We may not know that Aristotle was a philosopher of touch. To him, touch was the primary sense. It appears that he got the right sense of touch. Touch is indeed inescapable. We are always in touch with the earth with our feet and with the air with our skin, with the light with our eyes and sound waves with our ears and water with our tongue. Touch gave us contact with the world of the primary elements of the ancient philosophers. We in India called these primary elements as panchamahabhutas. Touch being our primary access to the world is paradoxically least explored. Here I am not aiming to fill in this gap but wish to explore how text whether holy text or a secular one can touch us to the core of our being. To do this task I make a humble attempt to explore the phenomena of touch and its role in the gospel of St. Luke. Luke to me is a gospel of touch. I take three Lukan narratives: the restoration of the widow’s son 7:11–17; the parable of the Good Samaritan 10:25–37; the parable of the Prodigal Son 15:11–32) to consider the question that might give us an insight how a text not just speaks to us but touches us and leaves us speechless.
We can notice a touch of compassionate responsiveness in these narratives. Contemporary thinking of touch does not just deal with flesh to flesh, flesh to stone or flesh to soil touch but also includes how we are touched by a text. Luke is indeed an explorer of touch of the text. He speaks about it, for instance, when he writes about the hearing of scriptures that cause the hearers hearts to ‘burn’ (24:32). Texts do touch us in several ways and it would be interesting to explore the tact of any text to touch us. This means texts are inscriptions and act like ex-scription when they touch us. Thinking with Derrida’s Grammatology, we can think of touch effect of texts as forms of writing. Texts when they touch us they do something(affect) to us. following Derrida, we can think that they ‘write into us’. Writing is a dynamic image that can stand for the form of communication of the text. Through a form of ‘writing’, they ex-scribe into us the world evoked by the text. In fact, texts have a way of writing the world they evoke/ provoke into us.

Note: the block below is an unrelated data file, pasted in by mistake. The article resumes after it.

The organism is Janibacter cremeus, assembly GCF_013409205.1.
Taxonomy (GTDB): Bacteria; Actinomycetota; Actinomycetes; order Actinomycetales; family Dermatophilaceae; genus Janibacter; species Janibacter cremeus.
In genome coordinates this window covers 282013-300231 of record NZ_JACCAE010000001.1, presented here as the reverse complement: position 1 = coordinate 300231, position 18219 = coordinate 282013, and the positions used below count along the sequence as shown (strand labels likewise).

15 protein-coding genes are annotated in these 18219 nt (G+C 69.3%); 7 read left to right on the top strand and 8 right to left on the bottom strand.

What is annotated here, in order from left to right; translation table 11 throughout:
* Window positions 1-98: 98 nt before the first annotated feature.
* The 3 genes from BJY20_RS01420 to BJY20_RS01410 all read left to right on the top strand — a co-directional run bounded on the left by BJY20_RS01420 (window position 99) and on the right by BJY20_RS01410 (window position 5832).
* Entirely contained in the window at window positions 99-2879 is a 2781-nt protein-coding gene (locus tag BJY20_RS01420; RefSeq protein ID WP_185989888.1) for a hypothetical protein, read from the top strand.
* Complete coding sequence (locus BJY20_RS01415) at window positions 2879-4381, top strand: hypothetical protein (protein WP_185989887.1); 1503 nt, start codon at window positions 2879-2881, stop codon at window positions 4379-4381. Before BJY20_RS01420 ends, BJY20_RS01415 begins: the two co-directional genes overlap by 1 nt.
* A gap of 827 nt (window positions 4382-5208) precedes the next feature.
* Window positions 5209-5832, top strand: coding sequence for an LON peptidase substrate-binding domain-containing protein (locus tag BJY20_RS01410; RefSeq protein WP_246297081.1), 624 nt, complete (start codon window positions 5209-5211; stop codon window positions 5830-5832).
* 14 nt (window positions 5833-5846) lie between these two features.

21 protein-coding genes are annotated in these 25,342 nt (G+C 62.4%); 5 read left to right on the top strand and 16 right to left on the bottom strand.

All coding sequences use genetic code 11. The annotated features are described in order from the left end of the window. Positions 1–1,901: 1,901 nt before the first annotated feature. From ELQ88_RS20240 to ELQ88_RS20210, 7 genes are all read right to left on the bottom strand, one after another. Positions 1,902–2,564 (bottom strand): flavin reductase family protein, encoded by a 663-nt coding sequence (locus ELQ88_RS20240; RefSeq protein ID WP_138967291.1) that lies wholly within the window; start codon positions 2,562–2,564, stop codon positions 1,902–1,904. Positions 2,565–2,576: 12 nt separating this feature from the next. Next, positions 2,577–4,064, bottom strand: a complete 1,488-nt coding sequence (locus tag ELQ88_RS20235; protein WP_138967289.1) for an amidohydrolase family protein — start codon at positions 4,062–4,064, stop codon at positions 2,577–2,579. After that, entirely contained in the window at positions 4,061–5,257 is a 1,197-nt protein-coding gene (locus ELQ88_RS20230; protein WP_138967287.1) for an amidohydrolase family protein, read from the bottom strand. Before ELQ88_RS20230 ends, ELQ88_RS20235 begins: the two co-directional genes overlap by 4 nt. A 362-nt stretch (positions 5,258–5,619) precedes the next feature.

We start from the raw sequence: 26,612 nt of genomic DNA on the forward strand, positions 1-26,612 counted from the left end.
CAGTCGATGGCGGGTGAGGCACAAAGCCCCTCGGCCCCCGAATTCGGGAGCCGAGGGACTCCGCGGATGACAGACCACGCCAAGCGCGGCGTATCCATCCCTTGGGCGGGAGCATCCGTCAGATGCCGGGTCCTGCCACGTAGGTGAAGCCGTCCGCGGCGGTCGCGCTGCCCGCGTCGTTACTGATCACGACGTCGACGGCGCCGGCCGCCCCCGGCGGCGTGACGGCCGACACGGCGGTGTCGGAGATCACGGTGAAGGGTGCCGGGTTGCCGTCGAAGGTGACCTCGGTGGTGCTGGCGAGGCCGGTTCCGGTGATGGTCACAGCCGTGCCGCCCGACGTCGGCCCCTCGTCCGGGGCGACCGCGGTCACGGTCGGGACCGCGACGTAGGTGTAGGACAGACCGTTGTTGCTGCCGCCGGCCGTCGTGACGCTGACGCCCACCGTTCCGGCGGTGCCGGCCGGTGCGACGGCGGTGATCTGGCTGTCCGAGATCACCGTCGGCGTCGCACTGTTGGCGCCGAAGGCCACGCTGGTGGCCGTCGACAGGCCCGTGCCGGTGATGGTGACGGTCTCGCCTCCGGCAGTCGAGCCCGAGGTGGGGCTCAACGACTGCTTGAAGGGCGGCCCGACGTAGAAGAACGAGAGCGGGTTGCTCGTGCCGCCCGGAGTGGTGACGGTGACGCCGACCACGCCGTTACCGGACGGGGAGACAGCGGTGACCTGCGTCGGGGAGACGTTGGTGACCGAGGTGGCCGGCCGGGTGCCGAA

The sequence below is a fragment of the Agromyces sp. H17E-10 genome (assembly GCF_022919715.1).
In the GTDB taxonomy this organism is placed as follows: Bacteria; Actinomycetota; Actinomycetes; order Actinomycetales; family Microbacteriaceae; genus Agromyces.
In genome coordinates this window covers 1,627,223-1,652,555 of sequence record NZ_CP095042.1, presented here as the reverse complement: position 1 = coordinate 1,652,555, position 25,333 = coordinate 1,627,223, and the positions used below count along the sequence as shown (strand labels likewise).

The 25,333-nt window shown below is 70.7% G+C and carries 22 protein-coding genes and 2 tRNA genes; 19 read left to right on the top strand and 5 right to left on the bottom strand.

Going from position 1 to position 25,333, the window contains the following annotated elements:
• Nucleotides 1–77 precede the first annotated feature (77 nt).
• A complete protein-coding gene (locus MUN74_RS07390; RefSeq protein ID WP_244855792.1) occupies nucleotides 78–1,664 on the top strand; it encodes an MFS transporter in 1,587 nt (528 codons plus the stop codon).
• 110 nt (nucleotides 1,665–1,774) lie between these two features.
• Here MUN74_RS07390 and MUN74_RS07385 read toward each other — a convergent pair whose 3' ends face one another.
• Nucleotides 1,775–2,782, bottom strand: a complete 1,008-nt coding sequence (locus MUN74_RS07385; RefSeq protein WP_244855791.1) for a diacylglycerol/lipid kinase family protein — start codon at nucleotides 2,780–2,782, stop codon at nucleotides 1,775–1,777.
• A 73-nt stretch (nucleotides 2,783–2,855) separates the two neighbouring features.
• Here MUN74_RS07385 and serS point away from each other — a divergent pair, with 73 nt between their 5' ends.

The word sense is multiple in its meaning. Sense in this sense is touching all our senses. Besides we have common sense, aesthetic sense, moral sense, semantic sense and intellectual sense. We come to sense even nonsense through these shades of senses. Derrida does see a link between the language of sense and the language of touch. Thus, we are physically, emotionally, aesthetically, spiritually as well as intellectually touched. Within these touchings, we have a narrative touch and even a touch of a voice. Touch is the way we as beings towards each other and the world exist. Touch mediates our being towards the human community as well as our being towards the earth community ( other than the human world). We have a sense of touch in the touching experiences that we receive as well as give. We not only touch the human and the earth community of beings but we are also touched by other humans and the earth community of beings. Hence the ability of the word, especially the scriptures to touch us comes within this range of being touched by other humans as well as things and beings of the earth, the universe and the divine. Receiving touch can be seen as text, texting or ex-scripting/ writing into us. Maybe this will enable us to understand the dynamism in which we make sense of all forms of touchings that we receive. In this sense, even a text in the book/ holy book can materially affect us. Because there is temporal as well as cultural distance between the text and its receivers, each of us is touched by a text differently.